Speaking only for myself, I owe very little to tradition in this discussion, and regarding “charity” the history of this doctrine is deserving of very little. I dare say that the history of this debate and of treatment of "heretics" who have attempted to question traditional views over the millennia has not shown itself worthy of the high degree of respect which you seek. The history of Nicea, itself, (and in particular the years following) was more political than perhaps even that of the Reformation. And when alternative doctrines arose again from humble and pious men seeking truth during and following the Reformation, the lack of charity against those seen as heretics such as Servetus seems to have emanated from the evil one himself and is paralleled perhaps only by the Crusades. It is, in fact, the strength of tradition in this doctrine even in the face of what few can grasp with apparent contradictions and incoherence that requires a real level-setting and laying aside of tradition and authority.

You may well find that there is indeed also a low view of authority here – we have clergy here from time to time, and those that leave vestments and homilies behind do well. However, those seeking to catechize the participants are not viewed with particular favor. Though there may be exceptions, by and large the only authority held in high esteem here (in a way that would affect discourse or argument) is that of our Lord, and His apostles’ teaching which we try desperately to understand and to apply as THEY intended, and not as tradition and authority has dictated. As an aside, the only real exception is that you will find that we all seek to also have a high degree of respect and to honor Steve’s authority here as this forum is an outgrowth of his ministry, and we recognize that what we do here does reflect on him and his teaching. But, Steve has likewise defended sarcasm in measure over the years, perhaps notably against appeals to authority or tradition. However, this is the one place where we lay aside tradition and history and seek from time to time to deconstruct doctrines and theories to seek truth.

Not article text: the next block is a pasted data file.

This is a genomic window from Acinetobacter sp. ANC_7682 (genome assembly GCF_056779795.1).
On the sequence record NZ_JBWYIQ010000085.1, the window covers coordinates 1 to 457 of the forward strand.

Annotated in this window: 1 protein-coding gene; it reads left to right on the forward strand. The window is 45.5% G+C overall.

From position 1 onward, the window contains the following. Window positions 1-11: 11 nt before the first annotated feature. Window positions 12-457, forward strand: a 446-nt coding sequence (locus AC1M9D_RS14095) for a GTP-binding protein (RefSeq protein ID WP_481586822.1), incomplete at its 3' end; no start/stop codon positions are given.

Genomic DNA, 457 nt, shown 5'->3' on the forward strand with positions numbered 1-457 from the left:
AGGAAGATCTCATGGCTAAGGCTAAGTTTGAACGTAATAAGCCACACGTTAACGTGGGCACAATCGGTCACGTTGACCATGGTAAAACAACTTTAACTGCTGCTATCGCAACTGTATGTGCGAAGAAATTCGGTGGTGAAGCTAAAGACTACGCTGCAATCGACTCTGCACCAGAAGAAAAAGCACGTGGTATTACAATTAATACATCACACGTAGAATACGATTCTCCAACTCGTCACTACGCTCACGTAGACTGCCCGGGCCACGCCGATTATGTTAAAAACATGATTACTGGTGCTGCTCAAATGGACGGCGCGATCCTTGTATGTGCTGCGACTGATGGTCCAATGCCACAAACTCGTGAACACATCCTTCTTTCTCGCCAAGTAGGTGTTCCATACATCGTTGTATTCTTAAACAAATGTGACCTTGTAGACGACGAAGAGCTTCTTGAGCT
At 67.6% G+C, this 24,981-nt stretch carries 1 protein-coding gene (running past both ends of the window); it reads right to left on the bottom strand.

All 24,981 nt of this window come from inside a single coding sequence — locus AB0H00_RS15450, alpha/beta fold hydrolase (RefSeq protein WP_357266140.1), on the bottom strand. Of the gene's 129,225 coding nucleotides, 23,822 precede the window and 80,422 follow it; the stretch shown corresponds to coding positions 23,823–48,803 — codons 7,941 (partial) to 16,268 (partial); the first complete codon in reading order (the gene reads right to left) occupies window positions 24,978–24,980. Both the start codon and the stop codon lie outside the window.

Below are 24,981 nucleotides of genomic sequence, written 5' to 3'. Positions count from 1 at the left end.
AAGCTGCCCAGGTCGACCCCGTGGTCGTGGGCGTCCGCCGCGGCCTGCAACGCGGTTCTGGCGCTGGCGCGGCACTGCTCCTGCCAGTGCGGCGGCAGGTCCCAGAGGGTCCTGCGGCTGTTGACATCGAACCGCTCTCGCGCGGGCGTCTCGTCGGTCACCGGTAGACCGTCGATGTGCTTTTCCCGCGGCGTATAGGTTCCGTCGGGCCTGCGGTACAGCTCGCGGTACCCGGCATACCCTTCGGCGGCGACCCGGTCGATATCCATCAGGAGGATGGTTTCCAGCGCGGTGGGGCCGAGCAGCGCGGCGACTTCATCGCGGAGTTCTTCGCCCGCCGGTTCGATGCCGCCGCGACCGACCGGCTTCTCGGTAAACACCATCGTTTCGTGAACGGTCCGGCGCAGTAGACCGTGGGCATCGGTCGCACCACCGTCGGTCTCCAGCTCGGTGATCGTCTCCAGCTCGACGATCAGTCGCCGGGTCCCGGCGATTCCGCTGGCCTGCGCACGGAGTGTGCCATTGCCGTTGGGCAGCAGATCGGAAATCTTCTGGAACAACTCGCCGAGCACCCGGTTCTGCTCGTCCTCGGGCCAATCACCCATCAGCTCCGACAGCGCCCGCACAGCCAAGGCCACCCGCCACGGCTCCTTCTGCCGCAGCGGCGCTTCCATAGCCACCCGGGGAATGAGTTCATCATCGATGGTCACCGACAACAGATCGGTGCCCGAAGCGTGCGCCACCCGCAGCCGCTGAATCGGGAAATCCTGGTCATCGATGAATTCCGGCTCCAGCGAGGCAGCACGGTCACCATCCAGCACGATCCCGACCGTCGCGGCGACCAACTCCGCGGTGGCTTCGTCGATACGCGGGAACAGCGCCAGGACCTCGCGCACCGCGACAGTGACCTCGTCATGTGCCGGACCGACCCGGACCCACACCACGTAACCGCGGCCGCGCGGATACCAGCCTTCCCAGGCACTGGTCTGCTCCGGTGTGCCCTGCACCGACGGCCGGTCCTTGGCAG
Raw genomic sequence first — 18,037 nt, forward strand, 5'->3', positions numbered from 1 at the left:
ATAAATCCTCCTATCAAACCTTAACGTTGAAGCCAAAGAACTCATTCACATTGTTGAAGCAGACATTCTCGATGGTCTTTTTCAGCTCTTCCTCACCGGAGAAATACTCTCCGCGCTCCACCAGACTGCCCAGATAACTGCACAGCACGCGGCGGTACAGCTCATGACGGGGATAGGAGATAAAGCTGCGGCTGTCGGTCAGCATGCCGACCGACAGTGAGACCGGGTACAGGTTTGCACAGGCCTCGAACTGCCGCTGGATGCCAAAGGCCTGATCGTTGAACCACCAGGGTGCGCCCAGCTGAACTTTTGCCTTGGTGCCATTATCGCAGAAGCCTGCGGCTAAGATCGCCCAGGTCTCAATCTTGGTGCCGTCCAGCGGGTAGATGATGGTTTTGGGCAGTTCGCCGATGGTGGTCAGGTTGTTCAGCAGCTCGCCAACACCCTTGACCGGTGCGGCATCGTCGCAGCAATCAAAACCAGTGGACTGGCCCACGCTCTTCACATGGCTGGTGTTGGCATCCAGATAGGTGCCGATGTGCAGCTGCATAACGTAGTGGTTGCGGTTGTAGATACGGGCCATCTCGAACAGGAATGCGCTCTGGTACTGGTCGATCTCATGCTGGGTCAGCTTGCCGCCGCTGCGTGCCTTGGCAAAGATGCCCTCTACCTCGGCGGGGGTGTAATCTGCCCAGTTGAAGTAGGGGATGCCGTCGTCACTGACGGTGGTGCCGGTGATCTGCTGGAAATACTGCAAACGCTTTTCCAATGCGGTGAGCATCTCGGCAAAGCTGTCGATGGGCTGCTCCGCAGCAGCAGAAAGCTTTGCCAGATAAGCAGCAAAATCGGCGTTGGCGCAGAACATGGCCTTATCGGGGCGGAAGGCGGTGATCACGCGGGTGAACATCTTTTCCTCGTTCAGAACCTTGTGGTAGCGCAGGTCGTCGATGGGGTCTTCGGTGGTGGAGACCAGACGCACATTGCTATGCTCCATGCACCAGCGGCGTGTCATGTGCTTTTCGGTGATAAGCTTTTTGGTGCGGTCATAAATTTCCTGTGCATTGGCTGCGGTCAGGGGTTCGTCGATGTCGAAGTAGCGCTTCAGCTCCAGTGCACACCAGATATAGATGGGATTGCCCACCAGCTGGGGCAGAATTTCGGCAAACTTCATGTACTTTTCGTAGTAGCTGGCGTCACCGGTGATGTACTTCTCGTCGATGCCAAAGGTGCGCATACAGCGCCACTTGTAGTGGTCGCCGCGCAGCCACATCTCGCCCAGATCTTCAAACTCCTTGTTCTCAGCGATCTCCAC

In closing, I will return to the sentiment expressed in my brief post. Sarcasm aside, I do hope you see the irony in your closing salutation. Charity and humility cuts both ways, and I see very little of either in your missive or in many of your posts. They tend to be condescending and patronizing, even as they go out of their way to sound pious. I might suggest that a simple statement that you were offended might have been met with a simple apology. However, the manner of your sermonizing is likewise offensive to me. The very fact that you feel you can dictate the rules of discourse and debate to the degree that sarcasm can’t be used here should at least suggest a pause on your part. We welcome diversity of opinion and viewpoints. However, if we have anything here it is doctrinal humility (though we can all exercise more charity at times) and expect the same. The tenor of this and many of your posts frankly do not seem aligned with seeking to understand one another to learn together, but instead (though irenic and pious) seem to be a Socratic approach to “school” the heretics here and to indeed catechize us in accepted tradition and dogma. They frequently come across more as sermons with flourish and pious recitations of tradition than as rational explanations or argumentation.